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Any schools more open to holistic/ preventative instruction?

Discussion in 'Pre-Medical - MD' started by healingcasanova, May 16, 2007.

  1. healingcasanova

    healingcasanova Healing Casanova 2+ Year Member

    May 9, 2007
    Austin TX
    I have wanted to be a doctor all of my life.

    After I entered college, I obtained a better understand of how our medical system works and decided what I really wanted was to be a healer. I graduated 2 years ago with the intention of attending a holistic school, like a naturopathic school for example. I have been practicing bodywork for 3years ( ).

    I have now begun the process of applying to med school as I have made some different choices. I believe that having a medical degree will provide me with move opportunity and influence in the long run to accomplish my goal of bringing healing, not merely a potential temporary fix, to those who desperately need it in our society.

    However in searching for a mentor or the right school I have been met with great challenge. I understand medical curriculum is standardized I but I know there is a population of older physicians who have turned toward a more holistic practice. is there not a way the choose this from the beginning or must you go through med school then get further holistic type schooling?

    Im looking for a practitioner mentor or schools with a more preventative practice reputation. I know DO schools tend to be more preventative, but is there one in particular?

    Im interested in nutrition, bodywork, herbs, energetic medicine/ therapy and other holistic therapies in conjunction with western medicine.

    Thank you for any guidance on my path.:love:
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  3. 611

    611 Senior Member 5+ Year Member

    May 18, 2005
  4. soeagerun2or

    soeagerun2or Banned Banned 2+ Year Member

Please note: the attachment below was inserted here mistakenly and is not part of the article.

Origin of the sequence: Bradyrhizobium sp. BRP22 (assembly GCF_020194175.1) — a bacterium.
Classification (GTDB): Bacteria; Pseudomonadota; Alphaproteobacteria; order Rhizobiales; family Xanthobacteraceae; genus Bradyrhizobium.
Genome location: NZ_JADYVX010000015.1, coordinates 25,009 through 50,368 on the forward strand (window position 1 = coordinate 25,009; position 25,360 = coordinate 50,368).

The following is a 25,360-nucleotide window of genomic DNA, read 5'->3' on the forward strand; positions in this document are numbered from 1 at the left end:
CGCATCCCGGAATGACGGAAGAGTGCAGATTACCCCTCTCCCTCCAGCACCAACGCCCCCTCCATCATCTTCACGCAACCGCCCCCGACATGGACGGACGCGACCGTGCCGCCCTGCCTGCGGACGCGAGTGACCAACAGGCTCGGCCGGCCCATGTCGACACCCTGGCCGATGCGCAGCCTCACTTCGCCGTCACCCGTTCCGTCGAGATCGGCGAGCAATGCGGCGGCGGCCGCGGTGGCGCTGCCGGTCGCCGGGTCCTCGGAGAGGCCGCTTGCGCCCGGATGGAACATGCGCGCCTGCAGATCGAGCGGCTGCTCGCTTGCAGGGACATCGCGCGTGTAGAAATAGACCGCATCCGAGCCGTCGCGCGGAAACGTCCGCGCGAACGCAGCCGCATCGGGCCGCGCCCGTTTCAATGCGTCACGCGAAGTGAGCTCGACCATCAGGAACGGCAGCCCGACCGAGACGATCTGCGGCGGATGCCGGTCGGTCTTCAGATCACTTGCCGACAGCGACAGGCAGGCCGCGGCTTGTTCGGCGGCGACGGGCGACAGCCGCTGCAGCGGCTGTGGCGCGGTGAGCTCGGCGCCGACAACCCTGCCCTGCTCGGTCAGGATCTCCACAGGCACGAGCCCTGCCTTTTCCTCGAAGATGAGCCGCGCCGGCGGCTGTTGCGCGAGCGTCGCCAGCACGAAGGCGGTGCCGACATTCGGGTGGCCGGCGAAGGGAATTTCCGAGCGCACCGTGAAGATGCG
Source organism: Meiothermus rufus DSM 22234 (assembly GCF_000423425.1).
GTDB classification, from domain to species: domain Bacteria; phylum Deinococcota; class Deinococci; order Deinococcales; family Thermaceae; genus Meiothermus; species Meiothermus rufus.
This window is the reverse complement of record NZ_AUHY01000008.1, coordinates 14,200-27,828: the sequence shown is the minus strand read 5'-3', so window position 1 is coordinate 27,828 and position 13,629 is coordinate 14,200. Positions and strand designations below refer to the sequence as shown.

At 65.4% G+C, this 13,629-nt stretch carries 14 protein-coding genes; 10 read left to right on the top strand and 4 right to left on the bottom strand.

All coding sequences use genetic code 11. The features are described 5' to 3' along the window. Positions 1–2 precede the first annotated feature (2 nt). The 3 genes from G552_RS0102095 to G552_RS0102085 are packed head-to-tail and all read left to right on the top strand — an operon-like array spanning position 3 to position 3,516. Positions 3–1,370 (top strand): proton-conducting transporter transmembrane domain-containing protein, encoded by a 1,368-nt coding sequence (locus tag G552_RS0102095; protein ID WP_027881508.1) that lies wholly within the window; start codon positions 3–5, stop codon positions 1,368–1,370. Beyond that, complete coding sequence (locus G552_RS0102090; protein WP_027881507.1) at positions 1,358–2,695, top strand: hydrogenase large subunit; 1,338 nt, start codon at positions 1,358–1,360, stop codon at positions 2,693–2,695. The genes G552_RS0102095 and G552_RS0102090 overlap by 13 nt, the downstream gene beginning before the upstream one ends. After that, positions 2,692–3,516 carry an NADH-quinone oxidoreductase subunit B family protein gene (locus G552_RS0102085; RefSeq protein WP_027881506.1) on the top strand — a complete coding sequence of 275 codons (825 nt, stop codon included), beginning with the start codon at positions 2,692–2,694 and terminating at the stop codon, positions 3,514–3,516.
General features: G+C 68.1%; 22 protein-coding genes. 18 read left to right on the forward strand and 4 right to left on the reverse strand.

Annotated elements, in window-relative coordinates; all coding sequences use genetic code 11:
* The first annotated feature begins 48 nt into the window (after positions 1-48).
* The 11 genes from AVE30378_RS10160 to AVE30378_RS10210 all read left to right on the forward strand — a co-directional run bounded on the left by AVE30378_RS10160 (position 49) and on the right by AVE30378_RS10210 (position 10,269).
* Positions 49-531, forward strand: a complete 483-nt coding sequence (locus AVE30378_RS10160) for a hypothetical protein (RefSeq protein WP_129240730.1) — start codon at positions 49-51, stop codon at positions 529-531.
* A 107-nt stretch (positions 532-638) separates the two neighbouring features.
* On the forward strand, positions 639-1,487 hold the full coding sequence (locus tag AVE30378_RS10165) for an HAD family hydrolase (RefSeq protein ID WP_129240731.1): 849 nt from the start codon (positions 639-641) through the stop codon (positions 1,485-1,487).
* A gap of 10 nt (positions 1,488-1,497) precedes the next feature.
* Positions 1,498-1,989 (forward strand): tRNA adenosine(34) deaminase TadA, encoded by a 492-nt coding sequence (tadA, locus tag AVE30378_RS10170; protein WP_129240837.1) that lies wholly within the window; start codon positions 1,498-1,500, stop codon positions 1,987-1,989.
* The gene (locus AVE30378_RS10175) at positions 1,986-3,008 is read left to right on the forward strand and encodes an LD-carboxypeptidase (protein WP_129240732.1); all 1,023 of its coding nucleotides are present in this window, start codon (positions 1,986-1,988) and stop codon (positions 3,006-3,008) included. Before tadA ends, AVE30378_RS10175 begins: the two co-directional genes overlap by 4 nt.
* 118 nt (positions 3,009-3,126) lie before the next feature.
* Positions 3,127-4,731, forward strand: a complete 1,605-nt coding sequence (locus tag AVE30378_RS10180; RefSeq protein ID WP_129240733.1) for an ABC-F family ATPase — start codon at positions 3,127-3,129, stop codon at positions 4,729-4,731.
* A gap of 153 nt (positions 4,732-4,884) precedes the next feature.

Sep 27, 2006
    In allopathic medical schools we use "science" to practice "evidence based medicine."
  5. geogil

    geogil Still training. 7+ Year Member

    May 1, 2006
    If you are looking to go to an allopathic (MD) school, you might find that you're not going to be doing much about herbs and 'body work' in the same way that you're used to. If you're prepared to accept a more evidence based approach you will probably do well. If you're willing to accept a more mainstream definition of 'healer', and do things the MD way, you can still have the same effect in someone's life, albeit through a different way than you would as a naturopath.
  6. psipsina

    psipsina Senior Member 5+ Year Member

    Jun 24, 2005
    At my school we have a professor who is a practicing MD but incorporates holistic ideas and treatments like reikki and acupuncture into his practice. He is the faculty mentor for our integrative medicine group and has lectured in some of our core curriculum. He lectured on the science of acupuncture in neuro and on common supplements in biochem. You can rotate with him in medicine and definitely get a more holistic approach taught. However my school only accepts Louisiana residents so I don't know how much all that would help you. I just wanted to let you know that it is out there in allopathic schools, maybe you could ask some schools if they have anything like an integrative medicine interest group and if they do contact the faculty member for that club to see if they could be a good mentor for you.